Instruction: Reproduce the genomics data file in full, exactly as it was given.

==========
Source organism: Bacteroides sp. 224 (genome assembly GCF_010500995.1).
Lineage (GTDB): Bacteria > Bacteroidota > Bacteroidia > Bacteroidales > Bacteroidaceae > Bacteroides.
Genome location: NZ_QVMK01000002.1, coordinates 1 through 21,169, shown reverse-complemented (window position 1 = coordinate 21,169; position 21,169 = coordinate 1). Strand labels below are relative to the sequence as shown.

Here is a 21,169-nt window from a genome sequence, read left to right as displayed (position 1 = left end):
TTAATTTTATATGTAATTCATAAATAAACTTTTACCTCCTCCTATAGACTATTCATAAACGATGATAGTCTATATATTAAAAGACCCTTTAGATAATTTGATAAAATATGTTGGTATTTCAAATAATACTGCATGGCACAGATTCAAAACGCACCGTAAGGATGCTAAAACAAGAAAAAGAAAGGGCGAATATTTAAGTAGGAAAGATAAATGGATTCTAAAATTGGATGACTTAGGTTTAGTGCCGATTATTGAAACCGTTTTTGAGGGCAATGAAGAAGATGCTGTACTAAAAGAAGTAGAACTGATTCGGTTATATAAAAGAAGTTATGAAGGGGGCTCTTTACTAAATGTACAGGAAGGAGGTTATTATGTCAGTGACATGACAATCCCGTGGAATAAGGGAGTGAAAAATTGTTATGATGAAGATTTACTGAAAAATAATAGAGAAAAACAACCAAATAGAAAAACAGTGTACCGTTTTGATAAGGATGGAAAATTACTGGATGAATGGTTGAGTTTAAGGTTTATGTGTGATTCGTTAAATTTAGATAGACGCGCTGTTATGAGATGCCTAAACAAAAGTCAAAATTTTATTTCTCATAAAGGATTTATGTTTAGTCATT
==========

Source organism: Bacteroides sp. 224 (genome assembly GCF_010500995.1).
Lineage (GTDB): Bacteria > Bacteroidota > Bacteroidia > Bacteroidales > Bacteroidaceae > Bacteroides.
Genome location: NZ_QVMK01000002.1, coordinates 1 through 21,169, shown reverse-complemented (window position 1 = coordinate 21,169; position 21,169 = coordinate 1). Strand labels below are relative to the sequence as shown.

Here is a 21,169-nt window from a genome sequence, read left to right as displayed (position 1 = left end):
TTAATTTTATATGTAATTCATAAATAAACTTTTACCTCCTCCTATAGACTATTCATAAACGATGATAGTCTATATATTAAAAGACCCTTTAGATAATTTGATAAAATATGTTGGTATTTCAAATAATACTGCATGGCACAGATTCAAAACGCACCGTAAGGATGCTAAAACAAGAAAAAGAAAGGGCGAATATTTAAGTAGGAAAGATAAATGGATTCTAAAATTGGATGACTTAGGTTTAGTGCCGATTATTGAAACCGTTTTTGAGGGCAATGAAGAAGATGCTGTACTAAAAGAAGTAGAACTGATTCGGTTATATAAAAGAAGTTATGAAGGGGGCTCTTTACTAAATGTACAGGAAGGAGGTTATTATGTCAGTGACATGACAATCCCGTGGAATAAGGGAGTGAAAAATTGTTATGATGAAGATTTACTGAAAAATAATAGAGAAAAACAACCAAATAGAAAAACAGTGTACCGTTTTGATAAGGATGGAAAATTACTGGATGAATGGTTGAGTTTAAGGTTTATGTGTGATTCGTTAAATTTAGATAGACGCGCTGTTATGAGATGCCTAAACAAAAGTCAAAATTTTATTTCTCATAAAGGATTTATGTTTAGTCATT